You are on page 1of 2

Aven john B.

Natividad FR2 history


Teodoro Sandiko y Santa Ana (March 31, 1860 Pandacan October 19, 1939 San Juan) (sometimes Teodoro Sandico) was a Filipino lawyer and former senator of the Philippines. Sandiko played important roles in Philippine history when he held various posts in the Aguinaldo cabinet. After the revolution, he went through different positions in local government of Bulacan until he was elected to Philippine Senate in 1919. Sandiko was born in Pandacan, Manila on March 31, 1860 to Miguel Sandiko and Mara Paz de Santa Ana and was educated and finished Bachelor of Arts at the University of Santo Tomas. He also took two years of law but unfortunately he didn't finish it, instead, he opened a Latin grammar school in Malolos. His radical nationalist ideas irritated the colonial Spanish officials so he sailed to Hong Kong and then to mainland Spain where he continued his law school at the University of Madrid. He was not able to finish his course because he joined the Propaganda Movement in Spain. He managed La Solidaridad on February 15, 1889. When the truce of Biak-na-Bato failed, he joined the return to the Philippines with exiles in Hong Kong. In the Philippines, he held several positions in the revolutionary republic's Aguinaldo cabinet: Minister of Foreign Affairs, Colonel of the General State, and a brigadier-general of the army. When the Americans obtained Philippines after the Spanish-American War, Sandiko became an employee of the Office of the Provost Marshal General. While being employed to the Americans, he cabled secret and valuable information to Aguinaldo government. Sandiko was the alleged author of "Sandiko order", an infamous military instruction in 1899 by him as a general of the Aguinaldo, instructing Filipino soldiers inside American-occupied Manila to rise an insurrection against to United States rule and kill all whites in the city. The "Sandiko order" was actually an American propaganda to search for Filipino savagery against American sovereignty over the islands and as a casus belli to declare war against insurrection. In 1900 US elections, Theodore Roosevelt used this document to his vice presidential [1][2] candidacy as further justification to American occupation of the Philippines. Before the Philippine-American War erupted in June 1899, he resigned from office and became Aguinaldo's Minister of the Interior. After the assimilation of Philippine islands, he entered politics and was elected as the governor of Bulacan in 1906. He remained in office until 1909. In 1914 Nacionalista Party's left wing under the leadership of Sandiko bolted out of the party and established Partido Democrata Nacional or [3] the Democratas. In 1920, he became spokesperson of Kapatiran Magsasaka. From 1919-1931, he served as Senator to the 5th, 6th, 7th and 8th Philippine Legislatures representing the third senatorial district (present-day Bulacan, Nueva Ecija, Pampanga and Tarlac). In 1934, he was elected as the Second Vice President of the House of Representatives of the Philippines and was a delegate to the 1934-1935 Constitutional Convention for the drafting of the1935 Constitution. After retiring from public service, he became the manager of Katubusan and La Paz y Buen Viaje cigar factories. Sandiko died of heart attack on October 19, 1939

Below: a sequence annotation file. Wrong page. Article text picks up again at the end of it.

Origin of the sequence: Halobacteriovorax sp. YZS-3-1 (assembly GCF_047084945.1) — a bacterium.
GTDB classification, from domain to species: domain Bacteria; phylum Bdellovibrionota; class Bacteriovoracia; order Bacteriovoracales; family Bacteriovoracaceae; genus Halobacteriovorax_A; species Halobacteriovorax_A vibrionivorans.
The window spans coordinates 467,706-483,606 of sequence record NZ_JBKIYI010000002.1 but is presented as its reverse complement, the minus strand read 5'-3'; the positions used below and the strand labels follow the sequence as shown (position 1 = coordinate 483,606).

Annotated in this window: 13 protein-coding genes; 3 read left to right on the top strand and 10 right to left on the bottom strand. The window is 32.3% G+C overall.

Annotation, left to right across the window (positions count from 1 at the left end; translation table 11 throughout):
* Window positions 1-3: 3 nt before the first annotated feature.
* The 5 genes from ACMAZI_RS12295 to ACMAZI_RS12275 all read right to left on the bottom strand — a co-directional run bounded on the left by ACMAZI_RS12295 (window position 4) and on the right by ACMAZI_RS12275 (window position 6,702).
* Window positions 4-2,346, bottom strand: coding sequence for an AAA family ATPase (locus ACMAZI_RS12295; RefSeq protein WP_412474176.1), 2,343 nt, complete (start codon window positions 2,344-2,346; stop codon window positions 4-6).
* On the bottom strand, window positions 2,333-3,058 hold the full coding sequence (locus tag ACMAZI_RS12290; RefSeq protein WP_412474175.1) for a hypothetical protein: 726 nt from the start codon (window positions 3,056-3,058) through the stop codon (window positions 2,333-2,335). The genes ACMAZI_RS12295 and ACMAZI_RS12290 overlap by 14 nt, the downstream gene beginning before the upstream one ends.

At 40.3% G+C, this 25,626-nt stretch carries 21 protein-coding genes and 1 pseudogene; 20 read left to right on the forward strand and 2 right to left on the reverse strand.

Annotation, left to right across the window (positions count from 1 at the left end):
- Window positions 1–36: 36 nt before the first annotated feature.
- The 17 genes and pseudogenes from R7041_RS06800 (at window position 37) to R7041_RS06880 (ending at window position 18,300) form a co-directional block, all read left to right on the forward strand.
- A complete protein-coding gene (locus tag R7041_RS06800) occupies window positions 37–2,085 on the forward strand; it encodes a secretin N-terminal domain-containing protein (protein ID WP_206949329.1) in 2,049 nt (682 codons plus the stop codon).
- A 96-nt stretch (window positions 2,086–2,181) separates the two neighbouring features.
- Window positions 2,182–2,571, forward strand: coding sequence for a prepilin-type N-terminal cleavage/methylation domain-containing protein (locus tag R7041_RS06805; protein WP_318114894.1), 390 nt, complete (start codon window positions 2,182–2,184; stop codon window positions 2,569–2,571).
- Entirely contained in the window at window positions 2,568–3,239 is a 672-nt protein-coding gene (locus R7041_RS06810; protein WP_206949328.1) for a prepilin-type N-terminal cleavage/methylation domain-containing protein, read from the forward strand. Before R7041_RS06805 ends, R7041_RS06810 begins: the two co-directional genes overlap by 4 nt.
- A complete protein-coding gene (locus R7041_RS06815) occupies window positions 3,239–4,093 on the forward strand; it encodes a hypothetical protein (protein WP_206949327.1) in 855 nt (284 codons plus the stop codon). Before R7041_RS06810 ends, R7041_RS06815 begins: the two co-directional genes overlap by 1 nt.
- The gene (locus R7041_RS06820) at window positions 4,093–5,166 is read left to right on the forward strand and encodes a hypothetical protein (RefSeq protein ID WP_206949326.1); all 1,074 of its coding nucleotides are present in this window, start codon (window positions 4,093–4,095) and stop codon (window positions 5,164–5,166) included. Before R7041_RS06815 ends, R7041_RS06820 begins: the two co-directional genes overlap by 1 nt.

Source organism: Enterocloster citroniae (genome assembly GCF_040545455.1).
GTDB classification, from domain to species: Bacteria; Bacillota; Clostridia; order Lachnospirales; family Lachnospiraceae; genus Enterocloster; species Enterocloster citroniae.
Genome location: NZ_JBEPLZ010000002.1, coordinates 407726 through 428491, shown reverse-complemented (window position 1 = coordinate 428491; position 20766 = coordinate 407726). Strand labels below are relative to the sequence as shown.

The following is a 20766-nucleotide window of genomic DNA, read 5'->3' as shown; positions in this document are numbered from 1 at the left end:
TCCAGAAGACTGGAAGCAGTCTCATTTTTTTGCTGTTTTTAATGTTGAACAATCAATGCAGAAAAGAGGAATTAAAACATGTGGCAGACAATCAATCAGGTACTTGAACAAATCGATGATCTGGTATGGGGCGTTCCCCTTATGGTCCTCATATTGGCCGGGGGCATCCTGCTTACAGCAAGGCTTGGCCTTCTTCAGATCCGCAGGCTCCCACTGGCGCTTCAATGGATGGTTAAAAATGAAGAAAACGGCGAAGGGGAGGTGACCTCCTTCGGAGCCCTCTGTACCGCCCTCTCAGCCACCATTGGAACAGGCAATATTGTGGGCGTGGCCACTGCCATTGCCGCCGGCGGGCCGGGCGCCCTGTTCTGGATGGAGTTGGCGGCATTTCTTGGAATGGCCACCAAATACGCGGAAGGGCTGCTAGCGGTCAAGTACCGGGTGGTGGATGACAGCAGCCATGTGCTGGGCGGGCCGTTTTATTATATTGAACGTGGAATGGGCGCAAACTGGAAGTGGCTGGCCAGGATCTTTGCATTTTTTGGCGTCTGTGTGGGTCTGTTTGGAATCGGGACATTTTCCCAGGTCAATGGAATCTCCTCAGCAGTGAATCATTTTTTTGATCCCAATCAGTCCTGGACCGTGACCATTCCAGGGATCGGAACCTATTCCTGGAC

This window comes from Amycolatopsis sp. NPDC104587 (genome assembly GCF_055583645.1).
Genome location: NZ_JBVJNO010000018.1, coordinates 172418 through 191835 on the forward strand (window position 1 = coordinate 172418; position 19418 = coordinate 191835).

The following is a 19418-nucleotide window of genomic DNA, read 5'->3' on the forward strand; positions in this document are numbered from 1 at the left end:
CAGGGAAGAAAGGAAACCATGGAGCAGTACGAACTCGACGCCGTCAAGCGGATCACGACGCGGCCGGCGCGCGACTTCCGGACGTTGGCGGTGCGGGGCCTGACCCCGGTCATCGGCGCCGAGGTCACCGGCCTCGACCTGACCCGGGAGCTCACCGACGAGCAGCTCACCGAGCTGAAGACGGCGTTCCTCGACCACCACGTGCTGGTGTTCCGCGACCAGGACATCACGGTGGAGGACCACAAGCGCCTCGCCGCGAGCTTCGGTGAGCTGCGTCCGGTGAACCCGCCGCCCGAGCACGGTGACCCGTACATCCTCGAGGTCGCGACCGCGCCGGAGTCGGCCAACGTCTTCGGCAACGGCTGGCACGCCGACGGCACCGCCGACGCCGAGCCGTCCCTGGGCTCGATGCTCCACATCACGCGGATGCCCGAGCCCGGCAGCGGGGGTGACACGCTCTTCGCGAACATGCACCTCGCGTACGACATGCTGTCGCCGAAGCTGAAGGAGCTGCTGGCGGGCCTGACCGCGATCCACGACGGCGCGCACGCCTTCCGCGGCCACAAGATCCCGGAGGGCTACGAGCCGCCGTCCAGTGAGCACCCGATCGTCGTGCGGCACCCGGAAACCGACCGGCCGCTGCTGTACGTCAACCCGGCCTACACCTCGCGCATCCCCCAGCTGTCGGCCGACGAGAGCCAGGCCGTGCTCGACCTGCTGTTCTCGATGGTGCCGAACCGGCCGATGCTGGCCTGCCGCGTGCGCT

Jos Matanza Dizon (died January 11, 1897) was a Filipino patriot who was among those who founded the Katipunan that sparked the Philippine Revolution Dizon was born in Binondo, Manila and was married to Roberta Bartolom, who died in March 1876, eight months after giving birth to their daughter Marina. Dizon entrusted Marina to his sister Josefa Dizon Jacinto and her son Emilio Jacinto while he worked as an engraver in the mint in Manila. In April 1892, he was inducted into the freemasonic lodge founded by Pedro Serrano Laktaw. That same year, he founded the lodge Taliba in Trozo, Manila and served as its venerable master. He was also among the officers of the grand regional council that included Apolinario Mabini. Like many Filipino freemasons of that time, Dizon was among the original members of La Liga Filipina which Jos Rizal founded to push for reforms in the Spanish colonial administration of the Philippines. But Rizal was arrested on July 7 and deported to Dapitan in Mindanao. On the same day, Dizon and several fellow freemasons, including Andres Bonifacio, decided to establish the Katipunan with the radical aim of achieving independence through revolution. In May 1896, Dizon was part of the committee that the Katipunan formed to secure arms from Japan with the connivance of a Japanese ship captain. Three months later, however, the Katipunan was uncovered and Dizon was among the hundreds who were arrested for rebellion. Convicted by a military court, he was executed by musketry on January 11, 1897 along with Numeriano Adriano, Domingo Franco, Moises Salvador, Luis Enciso Villareal, Braulio Rivera, Antonio Salazar, Ramon Padilla, Francisco Roxas, Faustino Villaruel and Eustaquio Manalak. Also executed with the group were Lt. Benedicto Nijaga and Corporal Geronimo Medina, both of the Spanish army.

Add Teodoro Plata (died February 6 , 1897) was a Philippine hero who co-founded the Katipunan that sparked the Philippine Revolution against the Spaniards in 1896. His parents were Numeriano Plata and Juana de Jesus He finished the first foundation of learning Escuela Municipal and recorded he also attended even though he graduated up law. Ladislao Diwa is one of the founders of Katipunang along with Andres Bonifacio . Established on July 7 at 72 Azcarraga Street. He lives in Cavite. Deodato Arellano (July 26, 1844 - October 7, 1899) was one of the founders of the Katipunan that led to the beginning of the revolution in the Philippines. This publication is a bud